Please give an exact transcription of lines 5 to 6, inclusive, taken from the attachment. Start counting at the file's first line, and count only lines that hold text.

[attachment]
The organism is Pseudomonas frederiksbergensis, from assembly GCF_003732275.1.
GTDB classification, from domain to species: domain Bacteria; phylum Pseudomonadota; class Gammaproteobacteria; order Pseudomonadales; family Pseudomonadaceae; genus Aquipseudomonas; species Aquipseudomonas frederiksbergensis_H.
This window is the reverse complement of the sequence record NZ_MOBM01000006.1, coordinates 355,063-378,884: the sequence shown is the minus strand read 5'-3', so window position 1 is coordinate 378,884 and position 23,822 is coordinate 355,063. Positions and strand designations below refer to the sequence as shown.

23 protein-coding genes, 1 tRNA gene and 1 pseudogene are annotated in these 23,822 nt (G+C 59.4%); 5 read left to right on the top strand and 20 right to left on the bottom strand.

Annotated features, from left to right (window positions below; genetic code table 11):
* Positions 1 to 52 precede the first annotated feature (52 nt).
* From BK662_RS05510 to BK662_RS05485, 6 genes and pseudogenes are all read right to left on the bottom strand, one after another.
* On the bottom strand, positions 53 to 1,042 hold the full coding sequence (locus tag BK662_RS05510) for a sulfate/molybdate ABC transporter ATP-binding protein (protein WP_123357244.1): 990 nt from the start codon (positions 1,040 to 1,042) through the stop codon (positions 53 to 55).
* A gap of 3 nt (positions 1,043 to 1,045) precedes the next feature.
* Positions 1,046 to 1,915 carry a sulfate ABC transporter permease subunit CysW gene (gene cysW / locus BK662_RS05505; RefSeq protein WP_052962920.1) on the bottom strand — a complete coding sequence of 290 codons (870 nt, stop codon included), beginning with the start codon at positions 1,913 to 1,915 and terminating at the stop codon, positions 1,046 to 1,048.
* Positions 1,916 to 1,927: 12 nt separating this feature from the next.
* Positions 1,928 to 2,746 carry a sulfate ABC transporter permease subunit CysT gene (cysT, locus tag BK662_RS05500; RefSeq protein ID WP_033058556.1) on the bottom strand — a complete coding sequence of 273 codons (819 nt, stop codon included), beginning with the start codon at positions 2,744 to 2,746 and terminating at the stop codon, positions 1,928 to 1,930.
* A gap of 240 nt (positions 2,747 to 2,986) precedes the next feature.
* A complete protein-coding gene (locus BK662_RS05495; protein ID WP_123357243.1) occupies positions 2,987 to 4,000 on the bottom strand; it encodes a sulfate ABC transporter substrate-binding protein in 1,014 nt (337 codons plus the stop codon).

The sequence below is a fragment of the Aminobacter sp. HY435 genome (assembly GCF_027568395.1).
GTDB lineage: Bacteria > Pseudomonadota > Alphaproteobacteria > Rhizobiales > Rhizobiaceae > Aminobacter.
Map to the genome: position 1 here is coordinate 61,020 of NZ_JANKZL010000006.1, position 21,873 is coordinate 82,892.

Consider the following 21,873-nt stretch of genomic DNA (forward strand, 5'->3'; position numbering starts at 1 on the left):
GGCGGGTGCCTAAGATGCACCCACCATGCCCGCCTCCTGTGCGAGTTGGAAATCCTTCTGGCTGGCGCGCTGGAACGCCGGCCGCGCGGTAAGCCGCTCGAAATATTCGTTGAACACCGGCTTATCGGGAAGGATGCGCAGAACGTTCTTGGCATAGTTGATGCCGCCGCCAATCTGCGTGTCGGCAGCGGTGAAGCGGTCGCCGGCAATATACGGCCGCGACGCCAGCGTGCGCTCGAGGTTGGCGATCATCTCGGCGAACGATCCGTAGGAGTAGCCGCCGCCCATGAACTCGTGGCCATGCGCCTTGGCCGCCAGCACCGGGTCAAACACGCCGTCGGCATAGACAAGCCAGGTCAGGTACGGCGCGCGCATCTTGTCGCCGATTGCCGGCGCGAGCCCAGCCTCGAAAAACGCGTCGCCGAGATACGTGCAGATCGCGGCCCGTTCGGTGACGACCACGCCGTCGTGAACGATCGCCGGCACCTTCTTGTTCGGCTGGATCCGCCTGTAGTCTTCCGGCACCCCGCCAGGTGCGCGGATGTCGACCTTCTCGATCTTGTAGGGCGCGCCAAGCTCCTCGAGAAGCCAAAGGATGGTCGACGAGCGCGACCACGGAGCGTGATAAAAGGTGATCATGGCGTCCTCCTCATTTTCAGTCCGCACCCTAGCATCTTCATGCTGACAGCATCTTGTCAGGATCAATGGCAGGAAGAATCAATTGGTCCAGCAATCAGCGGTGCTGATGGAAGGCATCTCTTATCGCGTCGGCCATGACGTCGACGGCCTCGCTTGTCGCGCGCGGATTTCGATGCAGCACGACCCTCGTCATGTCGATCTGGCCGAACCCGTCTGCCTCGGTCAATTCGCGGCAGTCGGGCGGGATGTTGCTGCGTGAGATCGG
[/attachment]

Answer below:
Annotated features, from left to right (window positions below; genetic code table 11):
* Positions 1 to 52 precede the first annotated feature (52 nt).